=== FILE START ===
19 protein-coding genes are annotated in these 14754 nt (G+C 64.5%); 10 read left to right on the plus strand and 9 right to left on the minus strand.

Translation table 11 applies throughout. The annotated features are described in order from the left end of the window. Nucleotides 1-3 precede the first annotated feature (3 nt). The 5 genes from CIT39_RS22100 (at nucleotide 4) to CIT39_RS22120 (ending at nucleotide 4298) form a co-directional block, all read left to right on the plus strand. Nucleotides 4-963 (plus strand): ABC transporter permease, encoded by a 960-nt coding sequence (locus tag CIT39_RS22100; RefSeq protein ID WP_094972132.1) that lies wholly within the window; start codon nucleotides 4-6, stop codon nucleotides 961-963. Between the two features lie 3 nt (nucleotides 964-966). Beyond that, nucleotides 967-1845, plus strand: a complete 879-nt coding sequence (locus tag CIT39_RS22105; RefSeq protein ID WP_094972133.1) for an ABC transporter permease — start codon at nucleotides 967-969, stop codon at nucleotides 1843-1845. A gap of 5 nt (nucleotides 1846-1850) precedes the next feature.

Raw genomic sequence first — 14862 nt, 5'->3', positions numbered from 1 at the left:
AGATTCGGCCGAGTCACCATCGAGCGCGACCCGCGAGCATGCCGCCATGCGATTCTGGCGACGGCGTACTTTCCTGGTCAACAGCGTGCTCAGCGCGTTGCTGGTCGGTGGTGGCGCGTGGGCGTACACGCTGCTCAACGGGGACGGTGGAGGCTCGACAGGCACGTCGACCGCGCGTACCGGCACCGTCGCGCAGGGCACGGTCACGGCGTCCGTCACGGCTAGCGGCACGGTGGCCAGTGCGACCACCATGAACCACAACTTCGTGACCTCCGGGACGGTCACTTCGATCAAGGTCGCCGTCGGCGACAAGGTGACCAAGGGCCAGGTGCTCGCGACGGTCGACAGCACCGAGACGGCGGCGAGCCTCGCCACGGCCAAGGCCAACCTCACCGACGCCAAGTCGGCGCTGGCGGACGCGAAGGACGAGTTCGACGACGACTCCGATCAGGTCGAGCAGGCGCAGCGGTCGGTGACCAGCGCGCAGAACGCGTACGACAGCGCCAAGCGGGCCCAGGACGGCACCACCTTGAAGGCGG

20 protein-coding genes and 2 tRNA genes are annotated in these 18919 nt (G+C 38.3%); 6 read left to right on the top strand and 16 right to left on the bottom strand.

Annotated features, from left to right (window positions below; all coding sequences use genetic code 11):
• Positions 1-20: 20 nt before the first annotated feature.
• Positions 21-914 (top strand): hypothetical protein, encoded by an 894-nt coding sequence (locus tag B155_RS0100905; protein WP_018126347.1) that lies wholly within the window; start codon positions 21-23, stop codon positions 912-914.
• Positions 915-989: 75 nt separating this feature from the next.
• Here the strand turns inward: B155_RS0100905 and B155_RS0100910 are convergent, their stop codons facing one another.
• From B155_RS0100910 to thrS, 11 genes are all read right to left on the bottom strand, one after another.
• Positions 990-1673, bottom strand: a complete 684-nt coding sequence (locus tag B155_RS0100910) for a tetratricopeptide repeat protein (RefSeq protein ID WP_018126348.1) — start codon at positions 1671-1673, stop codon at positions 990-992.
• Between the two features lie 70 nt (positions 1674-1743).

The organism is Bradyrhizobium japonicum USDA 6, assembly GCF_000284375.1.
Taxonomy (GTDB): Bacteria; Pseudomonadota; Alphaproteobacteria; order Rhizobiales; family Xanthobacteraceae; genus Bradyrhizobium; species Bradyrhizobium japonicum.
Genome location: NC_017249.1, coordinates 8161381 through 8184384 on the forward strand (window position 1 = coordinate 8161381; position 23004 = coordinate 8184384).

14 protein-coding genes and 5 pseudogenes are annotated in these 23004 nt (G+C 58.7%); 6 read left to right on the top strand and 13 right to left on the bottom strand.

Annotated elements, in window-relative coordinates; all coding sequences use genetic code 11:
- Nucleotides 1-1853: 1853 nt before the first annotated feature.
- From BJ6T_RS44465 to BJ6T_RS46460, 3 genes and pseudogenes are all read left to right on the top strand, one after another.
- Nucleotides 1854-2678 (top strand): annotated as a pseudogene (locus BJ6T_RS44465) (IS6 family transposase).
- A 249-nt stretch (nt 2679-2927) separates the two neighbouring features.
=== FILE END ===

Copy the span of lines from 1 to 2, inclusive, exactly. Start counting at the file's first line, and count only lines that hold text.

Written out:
19 protein-coding genes are annotated in these 14754 nt (G+C 64.5%); 10 read left to right on the plus strand and 9 right to left on the minus strand.

Translation table 11 applies throughout. The annotated features are described in order from the left end of the window. Nucleotides 1-3 precede the first annotated feature (3 nt). The 5 genes from CIT39_RS22100 (at nucleotide 4) to CIT39_RS22120 (ending at nucleotide 4298) form a co-directional block, all read left to right on the plus strand. Nucleotides 4-963 (plus strand): ABC transporter permease, encoded by a 960-nt coding sequence (locus tag CIT39_RS22100; RefSeq protein ID WP_094972132.1) that lies wholly within the window; start codon nucleotides 4-6, stop codon nucleotides 961-963. Between the two features lie 3 nt (nucleotides 964-966). Beyond that, nucleotides 967-1845, plus strand: a complete 879-nt coding sequence (locus tag CIT39_RS22105; RefSeq protein ID WP_094972133.1) for an ABC transporter permease — start codon at nucleotides 967-969, stop codon at nucleotides 1843-1845. A gap of 5 nt (nucleotides 1846-1850) precedes the next feature.